Rompope is Mexico’s take on eggnog. It’s made by whisking egg yolks with condensed milk, rum or grain alcohol, vanilla, cinnamon and other spices. The egg and dairy base makes for a rich, creamy and frothy drink.
Rompope is popular around Christmas and New Year’s, but can be enjoyed any time of year. The alcohol gives it a kick, but non-alcoholic versions use only cream and spices. It’s delicious served chilled or over ice.
Atole is a warm, corn-based drink that has been enjoyed in Mexico since ancient Aztec times. It is made by slowly simmering masa harina corn flour in water or milk until it thickens. Flavors like chocolate, fruit, vanilla, cinnamon or nuts may be added.
Atole has a smooth, creamy texture somewhere between a drink and porridge. In ancient times, it was consumed for its nourishing qualities. Today, it makes for a comforting, warming beverage perfect during colder months.
Pozol is a popular pre-Hispanic drink from southern Mexico made from fermented corn dough. The corn dough or masa is fermented, forming an acidic, tangy base for the drink.
The fermented dough is dissolved in water and can be flavored with cocoa, fruit, sugar or chili peppers. Pozol has a unique, slightly fizzy tanginess from the natural fermentation process. It provides hydration and nutrients thanks to the corn.
Agua mineral or mineral water is simply pure bottled water sourced from natural springs and mineral deposits in Mexico. Popular brands like Epura, Ciel and Bonafont can be found all across the country.
Mineral water provides hydration without calories or sweeteners. It often contains beneficial minerals like calcium, magnesium and potassium. The sparkling varieties add refreshing bubbles. Agua mineral is a healthy drink choice any time.
Mexico has a variety of natural, artisanal sodas made from pure cane sugar, fruit extracts and spices. Brands like Tepache Organico offer intriguing soda flavors like:
- Jamaica – With hibiscus
- Pineapple chili
- Mango chili
- Orange juice
- Lime and salt
These sodas use natural ingredients with less processing and no high fructose corn syrup. The unique flavor combinations provide a refreshing, artisanal soda experience.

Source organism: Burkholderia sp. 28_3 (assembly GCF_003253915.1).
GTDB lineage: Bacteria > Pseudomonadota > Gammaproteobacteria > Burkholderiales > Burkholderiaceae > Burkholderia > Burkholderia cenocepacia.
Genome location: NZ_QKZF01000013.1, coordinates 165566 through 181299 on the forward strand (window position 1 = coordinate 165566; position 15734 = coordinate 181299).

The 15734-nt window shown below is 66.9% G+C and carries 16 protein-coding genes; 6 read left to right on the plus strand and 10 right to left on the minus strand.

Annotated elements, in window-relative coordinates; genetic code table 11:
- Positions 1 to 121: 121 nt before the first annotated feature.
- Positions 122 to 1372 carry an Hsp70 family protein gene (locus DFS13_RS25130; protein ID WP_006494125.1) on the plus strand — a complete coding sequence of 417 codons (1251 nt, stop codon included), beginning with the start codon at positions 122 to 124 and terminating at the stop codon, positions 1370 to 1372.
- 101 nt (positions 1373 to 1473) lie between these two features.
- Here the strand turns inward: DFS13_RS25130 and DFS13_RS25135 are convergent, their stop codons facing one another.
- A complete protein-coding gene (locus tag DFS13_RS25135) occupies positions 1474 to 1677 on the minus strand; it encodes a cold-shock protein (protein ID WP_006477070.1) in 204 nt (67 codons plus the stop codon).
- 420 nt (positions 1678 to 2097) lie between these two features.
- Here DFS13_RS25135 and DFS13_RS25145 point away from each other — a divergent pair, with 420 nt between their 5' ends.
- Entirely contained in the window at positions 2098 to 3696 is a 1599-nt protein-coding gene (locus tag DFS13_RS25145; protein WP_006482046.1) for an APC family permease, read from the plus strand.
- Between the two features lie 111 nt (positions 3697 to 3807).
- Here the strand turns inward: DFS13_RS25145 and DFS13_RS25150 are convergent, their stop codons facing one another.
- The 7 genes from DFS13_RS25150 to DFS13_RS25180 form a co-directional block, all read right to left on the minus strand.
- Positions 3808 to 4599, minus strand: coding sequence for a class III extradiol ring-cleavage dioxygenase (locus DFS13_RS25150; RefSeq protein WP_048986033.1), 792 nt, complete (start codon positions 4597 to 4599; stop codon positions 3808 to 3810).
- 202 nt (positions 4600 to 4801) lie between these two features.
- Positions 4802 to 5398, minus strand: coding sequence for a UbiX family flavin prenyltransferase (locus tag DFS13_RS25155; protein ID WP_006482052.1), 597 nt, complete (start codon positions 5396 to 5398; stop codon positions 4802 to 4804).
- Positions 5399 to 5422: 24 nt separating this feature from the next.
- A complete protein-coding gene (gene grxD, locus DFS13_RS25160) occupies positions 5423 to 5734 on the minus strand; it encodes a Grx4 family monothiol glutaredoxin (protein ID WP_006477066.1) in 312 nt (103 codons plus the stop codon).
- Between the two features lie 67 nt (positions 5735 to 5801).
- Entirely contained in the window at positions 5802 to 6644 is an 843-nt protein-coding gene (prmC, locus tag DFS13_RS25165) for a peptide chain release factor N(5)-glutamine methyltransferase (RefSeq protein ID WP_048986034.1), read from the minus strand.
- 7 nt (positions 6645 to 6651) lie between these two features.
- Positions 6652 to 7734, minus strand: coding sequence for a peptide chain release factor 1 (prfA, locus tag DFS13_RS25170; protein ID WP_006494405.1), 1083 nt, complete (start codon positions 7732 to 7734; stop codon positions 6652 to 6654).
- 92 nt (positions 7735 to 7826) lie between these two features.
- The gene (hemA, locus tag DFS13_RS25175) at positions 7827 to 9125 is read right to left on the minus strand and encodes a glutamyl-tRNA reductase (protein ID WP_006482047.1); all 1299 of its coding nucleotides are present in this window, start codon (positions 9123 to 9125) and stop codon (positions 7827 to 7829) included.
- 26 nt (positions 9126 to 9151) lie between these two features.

Nieve de Garrafa
Nieve de garrafa translates to “bottle snow” and refers to bottled soft serve ice cream drinks found across Mexico. These creamy blends come in flavors like:
- Vainilla – Vanilla
- Fresa – Strawberry
- Limón – Lime
- Coco – Coconut
The bottles are frozen and the ice cream is dispensed slushy-style by pushing up the container’s plunger. It makes for a fun, creamy treat!
While micheladas are often made with beer, non-alcoholic versions exist as well. Micheladas start with tomato or clam juice for savory umami flavor. Lime juice adds bright acidity. They are rimmed with chili-salt seasoning and finished with ingredients like:
- Worcestershire sauce
- Hot sauce like Cholula
- Soy sauce
- Maggi seasoning
- Salt and pepper
- Fresh cucumber and lime slices
The savory, spicy flavors make for an addictive non-alcoholic drink. The juice base hydrates while the seasoning blend tantalizes the taste buds.
Mexico has embraced the flavored water trend with beverages like flavored soda water and drinks like Cielito Lindo. These refreshing drinks combine plain or sparkling water with natural fruit and herb flavors like:
- Cucumber lime
- Pineapple mint
- Mango orange
- Strawberry basil
- Watermelon rose
The fruit and herb infusions provide subtle but delicious flavor. They make for perfect hot weather refreshment without calories or sweetness.
Limonadas are lemonade-style drinks made refreshing with fresh squeezed lime juice, sweetened minimally with a bit of sugar or honey. Some popular varieties include:
- Limonada Mineral – Mixed with sparkling mineral water.
- Limonada de Coco – With coconut water.